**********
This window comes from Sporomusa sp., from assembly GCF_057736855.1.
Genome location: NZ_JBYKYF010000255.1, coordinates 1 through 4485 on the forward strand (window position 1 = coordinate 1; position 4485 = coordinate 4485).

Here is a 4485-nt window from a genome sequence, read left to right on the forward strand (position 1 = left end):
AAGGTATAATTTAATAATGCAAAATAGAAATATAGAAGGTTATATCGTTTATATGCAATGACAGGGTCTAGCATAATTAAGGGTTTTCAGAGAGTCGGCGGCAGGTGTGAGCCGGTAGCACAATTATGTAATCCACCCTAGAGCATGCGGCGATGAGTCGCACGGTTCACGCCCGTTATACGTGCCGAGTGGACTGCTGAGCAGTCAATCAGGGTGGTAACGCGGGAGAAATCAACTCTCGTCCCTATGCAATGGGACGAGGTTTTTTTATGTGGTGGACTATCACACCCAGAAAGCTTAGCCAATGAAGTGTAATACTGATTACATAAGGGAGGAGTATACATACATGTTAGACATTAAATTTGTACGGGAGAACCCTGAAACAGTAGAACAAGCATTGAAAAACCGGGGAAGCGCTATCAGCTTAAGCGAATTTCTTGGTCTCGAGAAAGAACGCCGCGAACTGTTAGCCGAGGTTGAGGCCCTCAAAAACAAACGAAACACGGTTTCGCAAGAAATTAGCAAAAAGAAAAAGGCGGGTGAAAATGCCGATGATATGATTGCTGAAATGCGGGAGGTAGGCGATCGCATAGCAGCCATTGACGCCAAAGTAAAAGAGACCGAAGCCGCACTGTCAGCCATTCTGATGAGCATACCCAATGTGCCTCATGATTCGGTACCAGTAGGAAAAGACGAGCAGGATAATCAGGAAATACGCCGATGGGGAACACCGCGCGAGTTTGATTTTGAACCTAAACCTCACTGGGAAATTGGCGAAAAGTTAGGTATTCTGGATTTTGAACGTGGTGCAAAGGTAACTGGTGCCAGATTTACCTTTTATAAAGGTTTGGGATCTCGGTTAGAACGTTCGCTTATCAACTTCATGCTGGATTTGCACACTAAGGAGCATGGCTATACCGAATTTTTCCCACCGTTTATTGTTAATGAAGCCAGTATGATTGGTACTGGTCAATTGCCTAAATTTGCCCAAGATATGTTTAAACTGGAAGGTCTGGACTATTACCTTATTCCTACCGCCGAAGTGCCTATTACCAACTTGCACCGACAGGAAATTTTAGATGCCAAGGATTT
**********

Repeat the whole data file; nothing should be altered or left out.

This window comes from Sporomusa sp., from assembly GCF_057736855.1.
Genome location: NZ_JBYKYF010000255.1, coordinates 1 through 4485 on the forward strand (window position 1 = coordinate 1; position 4485 = coordinate 4485).

Here is a 4485-nt window from a genome sequence, read left to right on the forward strand (position 1 = left end):
AAGGTATAATTTAATAATGCAAAATAGAAATATAGAAGGTTATATCGTTTATATGCAATGACAGGGTCTAGCATAATTAAGGGTTTTCAGAGAGTCGGCGGCAGGTGTGAGCCGGTAGCACAATTATGTAATCCACCCTAGAGCATGCGGCGATGAGTCGCACGGTTCACGCCCGTTATACGTGCCGAGTGGACTGCTGAGCAGTCAATCAGGGTGGTAACGCGGGAGAAATCAACTCTCGTCCCTATGCAATGGGACGAGGTTTTTTTATGTGGTGGACTATCACACCCAGAAAGCTTAGCCAATGAAGTGTAATACTGATTACATAAGGGAGGAGTATACATACATGTTAGACATTAAATTTGTACGGGAGAACCCTGAAACAGTAGAACAAGCATTGAAAAACCGGGGAAGCGCTATCAGCTTAAGCGAATTTCTTGGTCTCGAGAAAGAACGCCGCGAACTGTTAGCCGAGGTTGAGGCCCTCAAAAACAAACGAAACACGGTTTCGCAAGAAATTAGCAAAAAGAAAAAGGCGGGTGAAAATGCCGATGATATGATTGCTGAAATGCGGGAGGTAGGCGATCGCATAGCAGCCATTGACGCCAAAGTAAAAGAGACCGAAGCCGCACTGTCAGCCATTCTGATGAGCATACCCAATGTGCCTCATGATTCGGTACCAGTAGGAAAAGACGAGCAGGATAATCAGGAAATACGCCGATGGGGAACACCGCGCGAGTTTGATTTTGAACCTAAACCTCACTGGGAAATTGGCGAAAAGTTAGGTATTCTGGATTTTGAACGTGGTGCAAAGGTAACTGGTGCCAGATTTACCTTTTATAAAGGTTTGGGATCTCGGTTAGAACGTTCGCTTATCAACTTCATGCTGGATTTGCACACTAAGGAGCATGGCTATACCGAATTTTTCCCACCGTTTATTGTTAATGAAGCCAGTATGATTGGTACTGGTCAATTGCCTAAATTTGCCCAAGATATGTTTAAACTGGAAGGTCTGGACTATTACCTTATTCCTACCGCCGAAGTGCCTATTACCAACTTGCACCGACAGGAAATTTTAGATGCCAAGGATTT